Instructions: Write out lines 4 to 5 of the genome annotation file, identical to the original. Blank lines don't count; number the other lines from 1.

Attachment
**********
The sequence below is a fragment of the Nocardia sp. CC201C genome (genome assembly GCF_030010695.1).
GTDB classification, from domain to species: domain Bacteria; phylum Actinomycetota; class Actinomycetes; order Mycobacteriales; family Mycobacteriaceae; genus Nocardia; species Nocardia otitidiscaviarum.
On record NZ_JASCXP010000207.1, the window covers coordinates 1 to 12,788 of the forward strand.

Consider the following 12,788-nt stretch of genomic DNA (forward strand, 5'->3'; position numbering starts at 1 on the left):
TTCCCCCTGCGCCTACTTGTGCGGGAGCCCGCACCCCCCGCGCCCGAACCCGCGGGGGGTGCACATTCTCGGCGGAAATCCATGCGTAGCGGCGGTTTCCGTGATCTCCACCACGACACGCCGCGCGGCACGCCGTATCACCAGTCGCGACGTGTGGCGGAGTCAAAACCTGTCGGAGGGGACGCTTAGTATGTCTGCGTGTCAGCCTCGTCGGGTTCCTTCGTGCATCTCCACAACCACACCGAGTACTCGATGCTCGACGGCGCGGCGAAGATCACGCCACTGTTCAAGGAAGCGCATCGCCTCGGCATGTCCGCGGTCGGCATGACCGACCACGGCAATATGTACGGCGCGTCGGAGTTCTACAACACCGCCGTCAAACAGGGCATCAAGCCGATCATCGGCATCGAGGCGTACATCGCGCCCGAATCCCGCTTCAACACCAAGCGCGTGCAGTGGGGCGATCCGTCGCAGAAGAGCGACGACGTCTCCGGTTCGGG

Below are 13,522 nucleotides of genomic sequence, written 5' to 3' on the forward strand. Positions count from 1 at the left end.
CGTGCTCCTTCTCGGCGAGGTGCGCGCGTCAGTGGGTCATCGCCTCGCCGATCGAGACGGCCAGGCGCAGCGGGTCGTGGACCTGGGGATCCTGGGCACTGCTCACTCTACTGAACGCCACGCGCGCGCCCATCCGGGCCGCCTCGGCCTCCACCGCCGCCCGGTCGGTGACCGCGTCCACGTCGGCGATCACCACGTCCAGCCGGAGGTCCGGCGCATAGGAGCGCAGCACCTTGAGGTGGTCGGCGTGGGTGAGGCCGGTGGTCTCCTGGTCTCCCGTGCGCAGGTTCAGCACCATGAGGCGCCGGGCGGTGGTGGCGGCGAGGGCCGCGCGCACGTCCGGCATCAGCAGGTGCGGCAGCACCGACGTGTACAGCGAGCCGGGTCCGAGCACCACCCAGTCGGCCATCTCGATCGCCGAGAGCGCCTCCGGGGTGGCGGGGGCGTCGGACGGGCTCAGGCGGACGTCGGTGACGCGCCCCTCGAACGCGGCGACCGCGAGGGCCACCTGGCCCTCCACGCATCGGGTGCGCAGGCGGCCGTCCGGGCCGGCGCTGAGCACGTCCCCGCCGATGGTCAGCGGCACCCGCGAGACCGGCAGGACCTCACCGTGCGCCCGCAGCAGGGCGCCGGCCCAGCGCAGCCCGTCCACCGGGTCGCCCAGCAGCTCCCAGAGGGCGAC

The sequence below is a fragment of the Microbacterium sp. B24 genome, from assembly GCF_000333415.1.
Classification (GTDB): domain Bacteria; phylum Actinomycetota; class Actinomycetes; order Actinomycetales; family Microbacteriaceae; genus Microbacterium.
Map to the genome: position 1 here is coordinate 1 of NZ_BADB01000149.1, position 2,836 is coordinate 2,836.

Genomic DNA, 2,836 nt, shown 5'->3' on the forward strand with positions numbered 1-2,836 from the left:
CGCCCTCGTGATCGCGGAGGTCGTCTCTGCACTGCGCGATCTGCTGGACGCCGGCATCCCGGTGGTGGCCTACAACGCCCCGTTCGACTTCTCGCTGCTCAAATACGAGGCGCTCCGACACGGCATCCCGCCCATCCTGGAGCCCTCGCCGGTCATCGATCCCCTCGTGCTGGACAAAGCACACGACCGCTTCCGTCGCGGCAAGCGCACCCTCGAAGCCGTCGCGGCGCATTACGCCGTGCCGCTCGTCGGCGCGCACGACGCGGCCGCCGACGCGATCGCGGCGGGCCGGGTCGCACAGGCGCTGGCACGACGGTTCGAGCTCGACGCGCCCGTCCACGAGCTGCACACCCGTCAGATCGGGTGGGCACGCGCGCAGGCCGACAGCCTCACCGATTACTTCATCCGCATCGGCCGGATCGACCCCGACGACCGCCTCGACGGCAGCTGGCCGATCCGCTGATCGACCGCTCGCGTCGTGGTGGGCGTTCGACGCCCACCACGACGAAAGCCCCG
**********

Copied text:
Consider the following 12,788-nt stretch of genomic DNA (forward strand, 5'->3'; position numbering starts at 1 on the left):
TTCCCCCTGCGCCTACTTGTGCGGGAGCCCGCACCCCCCGCGCCCGAACCCGCGGGGGGTGCACATTCTCGGCGGAAATCCATGCGTAGCGGCGGTTTCCGTGATCTCCACCACGACACGCCGCGCGGCACGCCGTATCACCAGTCGCGACGTGTGGCGGAGTCAAAACCTGTCGGAGGGGACGCTTAGTATGTCTGCGTGTCAGCCTCGTCGGGTTCCTTCGTGCATCTCCACAACCACACCGAGTACTCGATGCTCGACGGCGCGGCGAAGATCACGCCACTGTTCAAGGAAGCGCATCGCCTCGGCATGTCCGCGGTCGGCATGACCGACCACGGCAATATGTACGGCGCGTCGGAGTTCTACAACACCGCCGTCAAACAGGGCATCAAGCCGATCATCGGCATCGAGGCGTACATCGCGCCCGAATCCCGCTTCAACACCAAGCGCGTGCAGTGGGGCGATCCGTCGCAGAAGAGCGACGACGTCTCCGGTTCGGG